The devices Beep and Null are checked, and reported if present. These two are not normally available on any system, which would indicate someone manually enabled a device, also known as driver device hijacking. This is done to enable IOCTL communication with a malicious driver without requiring an independent driver object for said driver.

void driver::check_beep()
{
    auto handle = CreateFileA("\\.\Beep", GENERIC_READ, FILE_SHARE_READ | FILE_SHARE_WRITE, 0, OPEN_EXISTING, 0, 0
    if (handle != INVALID_HANDLE_VALUE)
    {
      beep_report.unknown = 0
      beep_report.report_id = 0x3E
      battleye::report(&beep_report, sizeof(beep_report), 0
      CloseHandle(handle
    }
}
void driver::check_null()
{
    auto handle = CreateFileA("\\.\Null", GENERIC_READ, FILE_SHARE_READ | FILE_SHARE_WRITE, 0, OPEN_EXISTING, 0, 0
    if (handle != INVALID_HANDLE_VALUE)
    {
      null_report.unknown = 0
      null_report.report_id = 0x3E
      battleye::report(&null_report, sizeof(null_report), 0
      CloseHandle(handle
    }
}

Sleep delta

BattlEye will also queue the current thread for a one second sleep and measure the difference in tick-count from before and after the sleep:

void sleep::check_delta()
{
    const auto tick_count = GetTickCount
    Sleep(1000
    const auto tick_delta = GetTickCount() - tick_count
    if (tick_delta >= 1200)
    {
        sleep_report.unknown = 0
        sleep_report.report_id = 0x45
        sleep_report.delta = tick_delta
        battleye::report(&sleep_report, sizeof(sleep_report), 0
    }
}

7zip

BattlEye has added a very lazy integrity check to prevent people loading the 7zip library into game processes and overwriting the sections. This was done to mitigate the previous pattern scans and anomaly detections, and battleye decided to only add integrity checks for this specific 7zip library.

void module::check_7zip()
{
    constexpr auto sz_7zipdll = "..\..\Plugins\ZipUtility\ThirdParty\7zpp\dll\Win64\7z.dll"
    const auto module_handle = GetModuleHandleA(sz_7zipdll
    if (module_handle && *(int*)(module_handle + 0x1000) != 0xFF1441C7)
    {
      sevenzip_report.unknown_1 = 0
      sevenzip_report.report_id = 0x46
      sevenzip_report.unknown_2 = 0
      sevenzip_report.data1 = *(__int64*)(module_handle + 0x1000
      sevenzip_report.data2 = *(__int64*)(module_handle + 0x1008
      battleye::report(&sevenzip_report, sizeof(sevenzip_report), 0
    }
}

Hardware abstraction layer

BattlEye checks the presence of the windows hardware abstraction layer dynamic link library (hal.dll), and reports to server if it is loaded inside of the game process.

void module::check_hal()
{
    const auto module_handle = GetModuleHandleA("hal.dll"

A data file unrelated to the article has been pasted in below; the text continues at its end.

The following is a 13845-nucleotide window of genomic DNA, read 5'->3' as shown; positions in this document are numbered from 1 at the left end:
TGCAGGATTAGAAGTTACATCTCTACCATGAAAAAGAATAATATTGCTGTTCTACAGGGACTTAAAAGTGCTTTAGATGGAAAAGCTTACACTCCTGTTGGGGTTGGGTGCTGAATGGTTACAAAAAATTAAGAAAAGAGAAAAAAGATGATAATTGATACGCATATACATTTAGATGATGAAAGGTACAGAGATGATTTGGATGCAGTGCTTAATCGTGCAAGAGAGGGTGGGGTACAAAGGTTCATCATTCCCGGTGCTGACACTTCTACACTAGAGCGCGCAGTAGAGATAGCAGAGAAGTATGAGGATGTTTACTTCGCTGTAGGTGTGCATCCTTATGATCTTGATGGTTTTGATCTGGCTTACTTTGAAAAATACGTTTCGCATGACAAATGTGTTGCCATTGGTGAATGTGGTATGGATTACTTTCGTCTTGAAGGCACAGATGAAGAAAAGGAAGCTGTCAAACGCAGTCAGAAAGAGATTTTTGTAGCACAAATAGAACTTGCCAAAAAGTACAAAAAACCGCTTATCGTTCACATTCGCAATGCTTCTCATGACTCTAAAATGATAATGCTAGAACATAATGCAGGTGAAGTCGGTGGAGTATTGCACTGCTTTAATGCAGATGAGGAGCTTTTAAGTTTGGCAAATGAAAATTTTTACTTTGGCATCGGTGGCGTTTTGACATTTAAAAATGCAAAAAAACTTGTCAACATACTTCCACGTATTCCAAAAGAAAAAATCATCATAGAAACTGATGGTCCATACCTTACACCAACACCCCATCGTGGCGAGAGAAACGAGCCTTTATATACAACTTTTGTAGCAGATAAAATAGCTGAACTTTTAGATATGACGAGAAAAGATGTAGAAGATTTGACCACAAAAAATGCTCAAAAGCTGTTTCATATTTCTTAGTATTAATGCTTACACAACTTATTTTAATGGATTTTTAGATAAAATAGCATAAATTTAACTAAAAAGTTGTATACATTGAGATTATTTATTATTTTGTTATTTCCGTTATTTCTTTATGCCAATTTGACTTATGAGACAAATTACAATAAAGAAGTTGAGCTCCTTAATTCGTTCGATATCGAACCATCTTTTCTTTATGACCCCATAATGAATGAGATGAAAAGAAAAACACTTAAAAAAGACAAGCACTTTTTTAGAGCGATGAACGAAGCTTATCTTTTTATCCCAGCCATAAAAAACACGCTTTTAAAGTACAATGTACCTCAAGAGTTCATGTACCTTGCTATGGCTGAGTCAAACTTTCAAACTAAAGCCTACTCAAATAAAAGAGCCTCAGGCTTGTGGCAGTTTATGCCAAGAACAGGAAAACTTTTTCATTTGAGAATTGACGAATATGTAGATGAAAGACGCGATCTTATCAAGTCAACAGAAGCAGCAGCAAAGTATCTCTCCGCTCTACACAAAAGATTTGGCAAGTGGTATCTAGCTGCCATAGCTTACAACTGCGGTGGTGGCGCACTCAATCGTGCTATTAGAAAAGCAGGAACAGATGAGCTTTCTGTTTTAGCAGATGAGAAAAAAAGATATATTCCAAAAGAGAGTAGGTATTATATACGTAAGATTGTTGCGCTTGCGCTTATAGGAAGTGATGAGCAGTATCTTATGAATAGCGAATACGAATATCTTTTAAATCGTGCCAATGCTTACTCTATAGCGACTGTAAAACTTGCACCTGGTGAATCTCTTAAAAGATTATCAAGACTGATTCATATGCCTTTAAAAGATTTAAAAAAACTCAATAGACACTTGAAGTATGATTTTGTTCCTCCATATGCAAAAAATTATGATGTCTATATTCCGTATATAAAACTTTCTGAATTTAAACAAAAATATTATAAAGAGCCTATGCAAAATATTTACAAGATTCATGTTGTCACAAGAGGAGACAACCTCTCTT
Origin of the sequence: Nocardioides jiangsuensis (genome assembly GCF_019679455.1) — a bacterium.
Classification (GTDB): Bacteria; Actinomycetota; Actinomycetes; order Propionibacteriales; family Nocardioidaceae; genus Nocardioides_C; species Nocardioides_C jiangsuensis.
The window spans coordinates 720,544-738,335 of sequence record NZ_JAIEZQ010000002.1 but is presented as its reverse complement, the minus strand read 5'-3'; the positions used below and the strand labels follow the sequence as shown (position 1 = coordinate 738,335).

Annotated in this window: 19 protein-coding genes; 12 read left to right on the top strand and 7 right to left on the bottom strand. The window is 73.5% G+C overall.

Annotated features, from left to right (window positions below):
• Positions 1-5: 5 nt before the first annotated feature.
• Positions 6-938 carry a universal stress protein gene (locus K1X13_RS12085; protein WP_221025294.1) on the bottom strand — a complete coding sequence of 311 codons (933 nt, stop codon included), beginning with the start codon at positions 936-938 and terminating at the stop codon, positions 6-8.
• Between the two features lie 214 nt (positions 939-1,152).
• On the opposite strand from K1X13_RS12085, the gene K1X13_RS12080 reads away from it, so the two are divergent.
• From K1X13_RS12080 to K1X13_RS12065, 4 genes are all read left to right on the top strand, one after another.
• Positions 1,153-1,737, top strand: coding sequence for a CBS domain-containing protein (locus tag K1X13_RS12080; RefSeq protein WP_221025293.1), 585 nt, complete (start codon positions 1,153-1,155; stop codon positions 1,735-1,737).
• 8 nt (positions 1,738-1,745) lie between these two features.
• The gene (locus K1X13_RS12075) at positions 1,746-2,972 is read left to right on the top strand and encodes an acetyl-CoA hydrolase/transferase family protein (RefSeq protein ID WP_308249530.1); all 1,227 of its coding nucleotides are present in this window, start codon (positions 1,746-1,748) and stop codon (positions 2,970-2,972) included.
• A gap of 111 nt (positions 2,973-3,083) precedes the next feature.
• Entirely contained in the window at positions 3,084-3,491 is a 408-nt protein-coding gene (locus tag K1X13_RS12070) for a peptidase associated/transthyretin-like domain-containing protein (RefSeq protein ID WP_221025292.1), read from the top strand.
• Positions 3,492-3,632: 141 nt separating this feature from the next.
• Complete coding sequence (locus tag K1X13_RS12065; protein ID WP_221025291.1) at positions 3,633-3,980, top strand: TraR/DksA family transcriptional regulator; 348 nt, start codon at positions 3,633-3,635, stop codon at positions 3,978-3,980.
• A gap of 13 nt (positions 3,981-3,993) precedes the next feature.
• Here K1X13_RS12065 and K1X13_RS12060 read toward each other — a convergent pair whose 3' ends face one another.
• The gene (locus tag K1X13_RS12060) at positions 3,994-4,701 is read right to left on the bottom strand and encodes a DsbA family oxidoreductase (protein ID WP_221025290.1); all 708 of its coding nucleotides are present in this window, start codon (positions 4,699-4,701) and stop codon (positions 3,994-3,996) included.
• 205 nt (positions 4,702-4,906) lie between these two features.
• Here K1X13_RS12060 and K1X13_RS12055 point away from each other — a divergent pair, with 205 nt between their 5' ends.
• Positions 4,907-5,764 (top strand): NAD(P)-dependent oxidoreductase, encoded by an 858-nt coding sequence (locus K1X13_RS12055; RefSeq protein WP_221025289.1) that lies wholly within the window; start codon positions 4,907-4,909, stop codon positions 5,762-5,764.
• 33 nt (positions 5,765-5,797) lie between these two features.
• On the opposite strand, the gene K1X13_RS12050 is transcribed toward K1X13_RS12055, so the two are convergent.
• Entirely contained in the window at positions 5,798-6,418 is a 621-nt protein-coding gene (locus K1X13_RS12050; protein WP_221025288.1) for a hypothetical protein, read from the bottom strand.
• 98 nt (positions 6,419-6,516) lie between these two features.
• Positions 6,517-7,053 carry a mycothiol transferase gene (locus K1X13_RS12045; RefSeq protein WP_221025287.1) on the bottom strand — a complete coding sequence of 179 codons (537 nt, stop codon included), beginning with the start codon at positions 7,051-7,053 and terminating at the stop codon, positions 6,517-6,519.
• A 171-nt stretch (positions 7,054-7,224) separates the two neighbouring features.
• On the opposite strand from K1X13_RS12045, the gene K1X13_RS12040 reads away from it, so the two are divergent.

if (module_handle)
    {
        hal_report.unknown_1 = 0
        hal_report.report_id = 0x46
        hal_report.unknown_2 = 2
        hal_report.data1 = *(__int64*)(module_handle + 0x1000
        hal_report.data2 = *(__int64*)(module_handle + 0x1008
        battleye::report(&hal_report, sizeof(hal_report), 0
    }
}

Image checks

BattlEye also checks for various images loaded into the game process. These modules are presumably signed images that are somehow manipulated into abusive behavior, but we can’t comment on the full extent of these modules, only the detections:

nvToolsExt64_1

void module::check_nvtoolsext64_1
{
    const auto module_handle = GetModuleHandleA("nvToolsExt64_1.dll"
    if (module_handle)
    {
      nvtools_report.unknown = 0
      nvtools_report.report_id = 0x48
      nvtools_report.module_id = 0x5A8
      nvtools_report.size_of_image = (PE_HEADER*)(module_handle + (DOS_HEADER*)(module_handle)->e_lfanew))->SizeOfImage
      battleye::report(&nvtools_report, sizeof(nvtools_report), 0
    }
}

ws2detour_x96

void module::check_ws2detour_x96
{
    const auto module_handle = GetModuleHandleA("ws2detour_x96.dll"
    if (module_handle)
    {
      ws2detour_report.unknown = 0
      ws2detour_report.report_id = 0x48
      ws2detour_report.module_id = 0x5B5
      ws2detour_report.size_of_image = (PE_HEADER*)(module_handle + (DOS_HEADER*)(module_handle)->e_lfanew))->SizeOfImage
      battleye::report(&ws2detour_report, sizeof(ws2detour_report), 0
    }
}

networkdllx64

void module::check_networkdllx64
{
    const auto module_handle = GetModuleHandleA("networkdllx64.dll"
    if (module_handle)
    {
        const auto dos_header = (DOS_HEADER*)module_handle
        const auto pe_header = (PE_HEADER*)(module_handle + dos_header->e_lfanew
        const auto size_of_image = pe_header->SizeOfImage

        if (size_of_image < 0x200000 || size_of_image >= 0x400000)
        {
            if (pe_header->sections[DEBUG_DIRECTORY].size == 0x1B20)
            {
                networkdll64_report.unknown = 0
                networkdll64_report.report_id = 0x48
                networkdll64_report.module_id = 0x5B7
                networkdll64_report.data = pe_header->TimeDatestamp
                battleye::report(&networkdll64_report, sizeof(networkdll64_report), 0
            }
        }
        else
        {
            networkdll64_report.unknown = 0
            networkdll64_report.report_id = 0x48
            networkdll64_report.module_id = 0x5B7
            networkdll64_report.data = pe_header->sections[DEBUG_DIRECTORY].size
            battleye::report(&networkdll64_report, sizeof(networkdll64_report), 0
        }
    }
}

nxdetours_64

void module::check_nxdetours_64
{